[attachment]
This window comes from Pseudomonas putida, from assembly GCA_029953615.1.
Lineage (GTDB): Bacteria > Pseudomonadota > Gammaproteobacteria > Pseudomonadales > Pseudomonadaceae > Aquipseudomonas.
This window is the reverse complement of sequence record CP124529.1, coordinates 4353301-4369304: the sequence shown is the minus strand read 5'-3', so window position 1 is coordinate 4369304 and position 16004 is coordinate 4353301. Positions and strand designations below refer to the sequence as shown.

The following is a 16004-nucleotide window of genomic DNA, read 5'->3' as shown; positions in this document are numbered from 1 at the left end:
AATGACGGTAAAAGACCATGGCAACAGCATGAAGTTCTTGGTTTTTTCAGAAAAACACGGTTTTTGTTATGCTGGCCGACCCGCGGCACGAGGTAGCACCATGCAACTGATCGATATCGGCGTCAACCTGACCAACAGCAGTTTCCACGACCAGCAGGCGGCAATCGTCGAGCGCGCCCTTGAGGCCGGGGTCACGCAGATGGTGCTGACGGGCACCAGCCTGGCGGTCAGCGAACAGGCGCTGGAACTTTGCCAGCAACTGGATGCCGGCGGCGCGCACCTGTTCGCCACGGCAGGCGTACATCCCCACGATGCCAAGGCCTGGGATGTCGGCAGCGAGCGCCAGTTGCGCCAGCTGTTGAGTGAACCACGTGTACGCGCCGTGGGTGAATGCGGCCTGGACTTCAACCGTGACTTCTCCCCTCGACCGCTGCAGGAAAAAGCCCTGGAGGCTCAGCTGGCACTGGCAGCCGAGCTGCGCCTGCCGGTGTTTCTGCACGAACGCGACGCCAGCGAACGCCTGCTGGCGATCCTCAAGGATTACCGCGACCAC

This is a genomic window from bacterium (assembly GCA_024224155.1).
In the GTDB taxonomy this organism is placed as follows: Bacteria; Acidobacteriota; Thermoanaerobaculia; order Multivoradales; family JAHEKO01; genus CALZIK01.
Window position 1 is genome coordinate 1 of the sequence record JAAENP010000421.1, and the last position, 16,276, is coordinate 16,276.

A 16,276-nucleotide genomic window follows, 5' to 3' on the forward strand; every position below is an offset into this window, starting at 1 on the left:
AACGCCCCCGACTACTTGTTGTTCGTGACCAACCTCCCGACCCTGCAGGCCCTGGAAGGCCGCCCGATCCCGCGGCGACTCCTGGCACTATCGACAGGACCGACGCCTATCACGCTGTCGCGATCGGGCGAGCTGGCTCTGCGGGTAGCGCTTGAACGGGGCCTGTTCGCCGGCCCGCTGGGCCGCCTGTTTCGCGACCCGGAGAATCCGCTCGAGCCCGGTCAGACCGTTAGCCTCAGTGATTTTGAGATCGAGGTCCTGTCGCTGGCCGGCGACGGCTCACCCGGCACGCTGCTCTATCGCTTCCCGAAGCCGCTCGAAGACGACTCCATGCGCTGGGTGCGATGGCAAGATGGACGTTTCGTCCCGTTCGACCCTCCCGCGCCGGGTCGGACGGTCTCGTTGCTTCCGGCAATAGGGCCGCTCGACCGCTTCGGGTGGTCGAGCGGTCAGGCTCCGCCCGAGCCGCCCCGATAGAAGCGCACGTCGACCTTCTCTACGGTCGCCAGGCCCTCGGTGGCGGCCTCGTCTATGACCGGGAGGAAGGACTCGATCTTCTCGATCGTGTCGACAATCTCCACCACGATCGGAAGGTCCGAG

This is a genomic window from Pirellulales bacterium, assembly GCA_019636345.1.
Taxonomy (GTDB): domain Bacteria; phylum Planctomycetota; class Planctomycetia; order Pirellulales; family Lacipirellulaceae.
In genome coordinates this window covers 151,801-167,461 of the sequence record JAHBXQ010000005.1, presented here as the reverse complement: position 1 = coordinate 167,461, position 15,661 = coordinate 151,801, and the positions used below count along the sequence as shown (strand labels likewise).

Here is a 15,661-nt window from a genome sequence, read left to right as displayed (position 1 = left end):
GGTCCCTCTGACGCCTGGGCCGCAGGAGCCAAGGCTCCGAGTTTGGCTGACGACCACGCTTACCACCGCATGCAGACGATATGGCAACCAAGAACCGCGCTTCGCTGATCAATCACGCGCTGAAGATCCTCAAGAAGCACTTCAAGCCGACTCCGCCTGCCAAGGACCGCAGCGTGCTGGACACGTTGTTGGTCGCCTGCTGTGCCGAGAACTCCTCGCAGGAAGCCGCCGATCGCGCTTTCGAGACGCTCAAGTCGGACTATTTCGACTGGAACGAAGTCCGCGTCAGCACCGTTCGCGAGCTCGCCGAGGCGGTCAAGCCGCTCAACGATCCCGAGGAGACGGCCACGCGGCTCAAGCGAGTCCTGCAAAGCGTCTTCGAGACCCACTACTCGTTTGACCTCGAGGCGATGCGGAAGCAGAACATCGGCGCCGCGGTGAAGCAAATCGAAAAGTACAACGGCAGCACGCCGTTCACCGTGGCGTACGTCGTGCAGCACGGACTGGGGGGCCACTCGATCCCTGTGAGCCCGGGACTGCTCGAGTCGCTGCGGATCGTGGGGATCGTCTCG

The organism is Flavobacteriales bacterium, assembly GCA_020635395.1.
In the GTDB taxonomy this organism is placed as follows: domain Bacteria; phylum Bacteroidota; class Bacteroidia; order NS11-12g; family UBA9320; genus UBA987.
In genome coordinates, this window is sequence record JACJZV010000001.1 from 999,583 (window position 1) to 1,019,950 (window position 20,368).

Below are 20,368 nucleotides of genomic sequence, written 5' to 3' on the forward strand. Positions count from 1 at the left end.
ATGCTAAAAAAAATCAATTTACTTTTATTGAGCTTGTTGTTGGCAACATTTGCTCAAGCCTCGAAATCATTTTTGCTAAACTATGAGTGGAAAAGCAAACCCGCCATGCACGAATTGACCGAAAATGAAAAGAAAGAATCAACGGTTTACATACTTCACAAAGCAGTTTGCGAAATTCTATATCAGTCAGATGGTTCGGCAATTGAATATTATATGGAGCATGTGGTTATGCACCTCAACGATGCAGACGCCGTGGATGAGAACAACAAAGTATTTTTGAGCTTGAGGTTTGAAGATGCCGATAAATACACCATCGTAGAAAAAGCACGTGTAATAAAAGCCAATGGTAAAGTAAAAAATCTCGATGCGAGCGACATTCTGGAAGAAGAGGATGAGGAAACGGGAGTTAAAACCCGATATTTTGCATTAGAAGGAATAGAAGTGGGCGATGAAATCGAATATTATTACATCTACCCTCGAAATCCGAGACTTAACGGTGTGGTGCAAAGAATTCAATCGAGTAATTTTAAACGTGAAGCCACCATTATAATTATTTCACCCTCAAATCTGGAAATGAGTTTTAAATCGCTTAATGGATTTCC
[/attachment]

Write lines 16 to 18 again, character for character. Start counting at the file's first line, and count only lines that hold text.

The organism is Flavobacteriales bacterium, assembly GCA_020635395.1.
In the GTDB taxonomy this organism is placed as follows: domain Bacteria; phylum Bacteroidota; class Bacteroidia; order NS11-12g; family UBA9320; genus UBA987.
In genome coordinates, this window is sequence record JACJZV010000001.1 from 999,583 (window position 1) to 1,019,950 (window position 20,368).